Can I write-off my car, truck or SUV as a business
If you're self-employed and use your vehicle in your business, you
can probably deduct the business portion of your vehicle expenses on your business tax return. But this deduction
is trickier than most people realize.
The big thing that goofs many people up, you need substantiation to prove your business
use. Ideally, in fact, the Internal Revenue Service wants you to keep a log of your business miles, your commuting
miles, and your personal miles. With this information, you can then either deduct an amount equal to the business
miles times a standard per-mile rate of roughly $0.60 or you can deduct the percentage of your vehicle expenses
equal to the percentage that your business miles represent. For example, if your business use equals 5,000 miles,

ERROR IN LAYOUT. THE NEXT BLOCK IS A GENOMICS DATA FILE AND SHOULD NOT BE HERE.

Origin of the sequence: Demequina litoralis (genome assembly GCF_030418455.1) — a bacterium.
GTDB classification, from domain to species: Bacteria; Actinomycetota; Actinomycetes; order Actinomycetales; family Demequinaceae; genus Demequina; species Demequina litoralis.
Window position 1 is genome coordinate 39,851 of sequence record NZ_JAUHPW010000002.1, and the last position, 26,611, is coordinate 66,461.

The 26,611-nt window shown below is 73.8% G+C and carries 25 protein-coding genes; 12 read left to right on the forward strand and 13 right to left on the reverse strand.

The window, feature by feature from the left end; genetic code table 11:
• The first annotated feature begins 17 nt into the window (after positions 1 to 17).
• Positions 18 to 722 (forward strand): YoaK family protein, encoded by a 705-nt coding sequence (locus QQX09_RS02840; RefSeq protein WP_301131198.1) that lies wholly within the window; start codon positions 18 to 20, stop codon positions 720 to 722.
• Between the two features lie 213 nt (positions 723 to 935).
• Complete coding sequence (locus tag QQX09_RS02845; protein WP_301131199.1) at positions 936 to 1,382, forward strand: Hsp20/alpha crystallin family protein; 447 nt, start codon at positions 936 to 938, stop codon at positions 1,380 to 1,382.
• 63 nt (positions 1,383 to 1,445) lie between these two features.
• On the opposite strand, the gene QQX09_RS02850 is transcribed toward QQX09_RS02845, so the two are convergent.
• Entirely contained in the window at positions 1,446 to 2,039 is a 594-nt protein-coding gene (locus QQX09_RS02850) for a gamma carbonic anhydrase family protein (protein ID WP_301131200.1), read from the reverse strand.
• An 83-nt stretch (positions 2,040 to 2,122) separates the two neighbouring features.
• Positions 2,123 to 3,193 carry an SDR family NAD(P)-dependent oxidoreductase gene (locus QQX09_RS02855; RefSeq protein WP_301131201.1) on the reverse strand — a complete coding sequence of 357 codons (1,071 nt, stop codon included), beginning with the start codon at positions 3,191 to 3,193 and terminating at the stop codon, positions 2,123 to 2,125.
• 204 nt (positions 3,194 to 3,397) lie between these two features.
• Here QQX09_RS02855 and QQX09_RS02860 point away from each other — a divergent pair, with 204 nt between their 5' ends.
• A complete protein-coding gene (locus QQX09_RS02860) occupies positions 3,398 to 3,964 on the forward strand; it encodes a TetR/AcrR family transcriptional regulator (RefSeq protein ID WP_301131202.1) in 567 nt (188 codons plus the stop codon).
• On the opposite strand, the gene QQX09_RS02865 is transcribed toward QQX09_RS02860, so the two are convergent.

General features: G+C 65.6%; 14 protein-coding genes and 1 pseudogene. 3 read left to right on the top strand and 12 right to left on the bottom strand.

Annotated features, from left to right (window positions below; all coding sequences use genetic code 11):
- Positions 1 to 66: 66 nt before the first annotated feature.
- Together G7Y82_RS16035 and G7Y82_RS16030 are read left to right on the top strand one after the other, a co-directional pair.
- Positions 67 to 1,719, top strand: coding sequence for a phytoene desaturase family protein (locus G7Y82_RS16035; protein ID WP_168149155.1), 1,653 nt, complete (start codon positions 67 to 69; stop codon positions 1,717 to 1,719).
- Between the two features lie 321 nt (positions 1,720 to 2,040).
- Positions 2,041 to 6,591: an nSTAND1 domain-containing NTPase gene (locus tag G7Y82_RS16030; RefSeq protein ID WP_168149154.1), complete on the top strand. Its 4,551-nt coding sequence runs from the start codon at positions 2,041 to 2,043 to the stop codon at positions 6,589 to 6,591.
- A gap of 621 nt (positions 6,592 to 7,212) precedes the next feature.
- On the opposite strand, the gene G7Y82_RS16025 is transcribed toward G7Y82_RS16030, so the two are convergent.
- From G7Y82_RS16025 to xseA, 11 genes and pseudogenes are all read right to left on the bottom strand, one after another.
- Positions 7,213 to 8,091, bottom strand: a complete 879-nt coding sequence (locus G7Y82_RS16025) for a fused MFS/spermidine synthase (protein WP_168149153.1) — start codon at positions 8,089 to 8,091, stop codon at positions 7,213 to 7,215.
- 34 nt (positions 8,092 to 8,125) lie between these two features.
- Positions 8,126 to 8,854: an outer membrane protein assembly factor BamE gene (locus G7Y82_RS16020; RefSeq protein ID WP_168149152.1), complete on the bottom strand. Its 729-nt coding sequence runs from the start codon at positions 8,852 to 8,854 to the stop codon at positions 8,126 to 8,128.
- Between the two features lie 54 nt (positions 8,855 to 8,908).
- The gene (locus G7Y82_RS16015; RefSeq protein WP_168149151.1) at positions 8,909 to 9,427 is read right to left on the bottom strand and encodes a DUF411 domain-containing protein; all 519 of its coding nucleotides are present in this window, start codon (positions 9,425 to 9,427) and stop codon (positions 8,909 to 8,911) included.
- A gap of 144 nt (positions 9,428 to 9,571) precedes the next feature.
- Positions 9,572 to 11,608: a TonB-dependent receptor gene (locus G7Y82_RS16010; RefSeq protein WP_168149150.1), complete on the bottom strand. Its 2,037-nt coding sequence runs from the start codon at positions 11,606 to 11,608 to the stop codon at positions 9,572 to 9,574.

personal use equals 3000, and commuting equals 2000 miles, your total miles for the year equal 10,000. Business
miles as a percentage of total miles equal 50% because 5,000 divided by 10,000 equals .5 or 50%.
If you don't have exact records, you can sometimes use good sampling. For example, if you
keep a good appointment calendar of your business activities, one popular tax reference suggests that you can look
at the total business, personal and commuting miles driven during one week each month. Then, you can average this
data to get good weekly estimates of your business, personal, and commuting miles. Finally, you can multiple these
weekly estimates by 52 (the number of weeks in a year) to get reasonable estimates of your business, personal and
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